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Economy in Brief

Dutch IP Growth Year-Over-Year Is on Withering Trends...and Dutch Treat for Greece
by Robert Brusca  July 13, 2015

Dutch manufacturing IP has just made its third consecutive gain year-over-year. However, overall IP excluding construction (the headline series) is lower year-over-year for two months running. Shorter term trends, those inside one year, for overall Dutch IP actually are looking quite poor. The headline series for IP is decelerating sequentially with its three-month growth rate at -36% (SAAR). Manufacturing is decelerating, too but less dramatically. Manufacturing slips to a 12-month pace of 2%, then to a six-month pace of 1.6% and then to a three-month pace of -1.9%. Even for manufacturing series, the year-over-year gains do not look like the right signal for where it is headed next.

Of course, the oil sector figures in strongly to the Dutch economy. The mining and quarrying sector is showing colossal declines with a -95% pace (SAAR) over three months. Textiles and transportation equipment are showing full bore decelerations as well.

In short, the Dutch industrial sector is not looking very healthy. In the quarter-to-date, the headline IP series is falling at a 27% annual rate, but manufacturing is marking a positive 4% rate of growth.

Dutch Treat with Greece

No discussion of any European country is complete today without mentioning the over-the-weekend marathon negotiating session that appears to have produced a deal with Greece. I call this deal a `Dutch Treat' since each side will have to pay its own way. The EU group (yes, including Germany) will put in more money, although Germany did not want to do so. The Greeks will have to pass reams of new legislation memorializing and formalizing the austerity to which they will be yoked liked cows in the field for years to come.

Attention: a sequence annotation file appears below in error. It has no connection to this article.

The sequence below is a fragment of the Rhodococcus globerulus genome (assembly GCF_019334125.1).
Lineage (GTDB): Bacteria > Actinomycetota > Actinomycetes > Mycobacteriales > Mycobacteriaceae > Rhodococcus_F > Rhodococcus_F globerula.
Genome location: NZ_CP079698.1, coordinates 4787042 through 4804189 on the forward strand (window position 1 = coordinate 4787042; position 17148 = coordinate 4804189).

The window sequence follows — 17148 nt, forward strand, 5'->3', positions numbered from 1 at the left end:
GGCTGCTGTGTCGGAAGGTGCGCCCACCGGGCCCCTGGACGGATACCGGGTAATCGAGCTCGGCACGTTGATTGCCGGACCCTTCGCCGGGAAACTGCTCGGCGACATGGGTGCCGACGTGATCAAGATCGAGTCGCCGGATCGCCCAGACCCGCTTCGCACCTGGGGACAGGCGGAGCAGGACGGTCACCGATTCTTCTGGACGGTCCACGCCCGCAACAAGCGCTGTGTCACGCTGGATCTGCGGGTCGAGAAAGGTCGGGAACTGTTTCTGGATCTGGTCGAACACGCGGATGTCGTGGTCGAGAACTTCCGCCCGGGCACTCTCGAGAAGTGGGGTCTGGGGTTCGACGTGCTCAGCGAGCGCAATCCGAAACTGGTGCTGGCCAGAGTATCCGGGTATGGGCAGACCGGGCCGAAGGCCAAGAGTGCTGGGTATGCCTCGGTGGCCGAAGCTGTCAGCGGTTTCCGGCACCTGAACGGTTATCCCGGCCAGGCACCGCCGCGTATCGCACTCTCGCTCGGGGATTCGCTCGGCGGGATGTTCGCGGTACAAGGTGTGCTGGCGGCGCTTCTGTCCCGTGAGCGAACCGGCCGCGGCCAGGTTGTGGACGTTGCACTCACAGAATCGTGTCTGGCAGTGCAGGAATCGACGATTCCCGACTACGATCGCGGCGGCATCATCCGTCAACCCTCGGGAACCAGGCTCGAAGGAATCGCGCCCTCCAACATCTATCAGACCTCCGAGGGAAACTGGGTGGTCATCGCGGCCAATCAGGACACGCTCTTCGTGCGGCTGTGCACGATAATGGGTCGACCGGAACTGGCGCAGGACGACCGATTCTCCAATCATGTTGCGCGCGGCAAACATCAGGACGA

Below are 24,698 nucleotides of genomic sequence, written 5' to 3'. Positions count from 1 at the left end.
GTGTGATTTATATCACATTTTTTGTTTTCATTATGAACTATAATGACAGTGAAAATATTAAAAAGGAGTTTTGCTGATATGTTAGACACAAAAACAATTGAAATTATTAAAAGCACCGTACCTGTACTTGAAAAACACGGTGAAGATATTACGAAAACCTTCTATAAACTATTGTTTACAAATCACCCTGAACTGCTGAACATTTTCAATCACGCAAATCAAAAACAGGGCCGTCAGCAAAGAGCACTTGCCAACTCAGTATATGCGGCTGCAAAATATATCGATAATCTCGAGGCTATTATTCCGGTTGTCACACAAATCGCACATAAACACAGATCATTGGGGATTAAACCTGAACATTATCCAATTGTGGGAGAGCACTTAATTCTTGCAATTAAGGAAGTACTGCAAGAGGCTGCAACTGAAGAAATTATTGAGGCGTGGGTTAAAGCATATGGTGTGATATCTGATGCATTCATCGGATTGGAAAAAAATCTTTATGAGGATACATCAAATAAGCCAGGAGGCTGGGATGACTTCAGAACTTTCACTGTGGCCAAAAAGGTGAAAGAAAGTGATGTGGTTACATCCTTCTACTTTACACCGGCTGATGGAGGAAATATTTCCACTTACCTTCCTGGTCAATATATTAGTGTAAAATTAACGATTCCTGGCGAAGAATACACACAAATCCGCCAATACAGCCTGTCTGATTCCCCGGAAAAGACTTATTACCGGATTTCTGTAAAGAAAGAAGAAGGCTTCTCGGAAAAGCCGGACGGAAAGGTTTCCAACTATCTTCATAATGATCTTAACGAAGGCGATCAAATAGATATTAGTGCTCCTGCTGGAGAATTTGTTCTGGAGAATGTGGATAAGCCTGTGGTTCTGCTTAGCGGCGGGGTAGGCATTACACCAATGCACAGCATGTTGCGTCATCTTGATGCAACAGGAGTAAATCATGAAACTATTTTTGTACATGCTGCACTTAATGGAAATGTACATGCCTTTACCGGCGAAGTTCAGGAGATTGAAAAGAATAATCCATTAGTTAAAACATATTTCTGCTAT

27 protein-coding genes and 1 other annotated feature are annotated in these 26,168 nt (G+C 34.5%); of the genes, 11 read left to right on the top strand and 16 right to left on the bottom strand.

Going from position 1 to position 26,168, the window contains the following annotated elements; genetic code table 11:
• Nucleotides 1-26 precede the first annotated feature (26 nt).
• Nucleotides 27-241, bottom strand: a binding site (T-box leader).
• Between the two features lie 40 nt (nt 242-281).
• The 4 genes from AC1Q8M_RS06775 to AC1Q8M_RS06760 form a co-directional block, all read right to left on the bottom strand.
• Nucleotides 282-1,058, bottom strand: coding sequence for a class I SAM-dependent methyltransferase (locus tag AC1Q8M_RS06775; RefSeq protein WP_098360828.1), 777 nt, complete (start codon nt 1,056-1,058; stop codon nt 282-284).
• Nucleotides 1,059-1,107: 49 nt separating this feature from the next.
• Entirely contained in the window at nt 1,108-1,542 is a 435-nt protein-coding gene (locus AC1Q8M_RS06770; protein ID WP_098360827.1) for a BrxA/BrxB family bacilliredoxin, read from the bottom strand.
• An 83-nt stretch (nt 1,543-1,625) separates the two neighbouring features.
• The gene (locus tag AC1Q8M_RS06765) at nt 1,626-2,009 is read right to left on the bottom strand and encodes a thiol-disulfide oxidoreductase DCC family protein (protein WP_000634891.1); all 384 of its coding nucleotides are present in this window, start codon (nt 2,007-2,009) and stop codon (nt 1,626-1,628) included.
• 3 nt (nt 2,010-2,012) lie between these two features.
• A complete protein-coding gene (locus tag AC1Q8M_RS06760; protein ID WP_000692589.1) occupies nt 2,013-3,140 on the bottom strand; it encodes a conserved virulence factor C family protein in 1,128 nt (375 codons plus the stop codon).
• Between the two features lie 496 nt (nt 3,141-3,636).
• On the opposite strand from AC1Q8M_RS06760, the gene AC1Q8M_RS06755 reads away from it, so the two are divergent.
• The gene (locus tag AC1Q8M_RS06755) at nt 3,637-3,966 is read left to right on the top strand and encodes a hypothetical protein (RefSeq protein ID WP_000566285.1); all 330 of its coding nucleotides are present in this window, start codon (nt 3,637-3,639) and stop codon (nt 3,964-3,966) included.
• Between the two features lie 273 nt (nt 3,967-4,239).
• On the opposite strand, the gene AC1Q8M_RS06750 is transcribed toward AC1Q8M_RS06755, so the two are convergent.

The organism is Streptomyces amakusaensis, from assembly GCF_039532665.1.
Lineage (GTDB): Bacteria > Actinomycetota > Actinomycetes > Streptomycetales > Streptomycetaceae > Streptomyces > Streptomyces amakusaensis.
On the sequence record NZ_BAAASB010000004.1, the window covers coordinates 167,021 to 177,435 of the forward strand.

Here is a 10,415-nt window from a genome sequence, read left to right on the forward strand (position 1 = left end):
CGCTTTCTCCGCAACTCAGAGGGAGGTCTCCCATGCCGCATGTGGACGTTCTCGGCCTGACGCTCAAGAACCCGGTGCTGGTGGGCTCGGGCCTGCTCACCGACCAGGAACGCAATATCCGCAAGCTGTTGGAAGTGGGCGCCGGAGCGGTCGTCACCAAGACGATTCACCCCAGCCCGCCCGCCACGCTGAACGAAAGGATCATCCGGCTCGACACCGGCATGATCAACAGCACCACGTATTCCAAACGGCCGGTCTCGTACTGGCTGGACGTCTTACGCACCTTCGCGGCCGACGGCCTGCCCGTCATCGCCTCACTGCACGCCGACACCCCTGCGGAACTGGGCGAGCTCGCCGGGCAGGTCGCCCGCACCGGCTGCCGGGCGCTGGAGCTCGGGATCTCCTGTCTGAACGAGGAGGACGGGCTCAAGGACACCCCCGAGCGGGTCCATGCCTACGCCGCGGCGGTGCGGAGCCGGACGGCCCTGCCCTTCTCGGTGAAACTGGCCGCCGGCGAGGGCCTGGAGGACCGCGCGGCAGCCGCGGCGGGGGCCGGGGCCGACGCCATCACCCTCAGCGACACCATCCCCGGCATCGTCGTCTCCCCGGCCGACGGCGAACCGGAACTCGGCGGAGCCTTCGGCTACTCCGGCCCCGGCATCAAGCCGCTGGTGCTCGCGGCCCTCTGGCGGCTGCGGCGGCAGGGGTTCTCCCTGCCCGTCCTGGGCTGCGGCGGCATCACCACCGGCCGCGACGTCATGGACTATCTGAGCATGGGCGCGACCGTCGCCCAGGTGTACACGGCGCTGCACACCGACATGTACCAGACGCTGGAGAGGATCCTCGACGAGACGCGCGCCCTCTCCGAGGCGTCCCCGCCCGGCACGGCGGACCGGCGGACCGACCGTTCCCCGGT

I say that the weekend negotiations appear to have produced a deal because each side must ratify at home what has been agreed in its collective meeting. Tsipras, the fiery Greek leader, must sell Greece's total capitulation to even more draconian demands than before to a party and people that had stood against the continuation of austerity let alone a ratcheting up of it. Germany and Finland, among other members, must get their national parliaments to endorse further disbursements to Greece. Each side is pitching in here, but the Greeks will have a very heavy burden and their debt-to-GDP ratio would be a black diamond were it a ski slope. Greece has got no debt forbearance at all.

So life goes on. But the Euro-deal must yet be ratified in all parliaments and therefore we should not drink too may toasts to a successful conclusion until everyone has signed on their respective dotted lines. The Greeks will have little to celebrate as their living standards will fall in the hope that in the future they can rise sustainably. But that future is too far off for any politician to successfully sell it at the polls today. Greece has a very bitter pill to swallow. Stay tuned. The fat lady has yet to sing.

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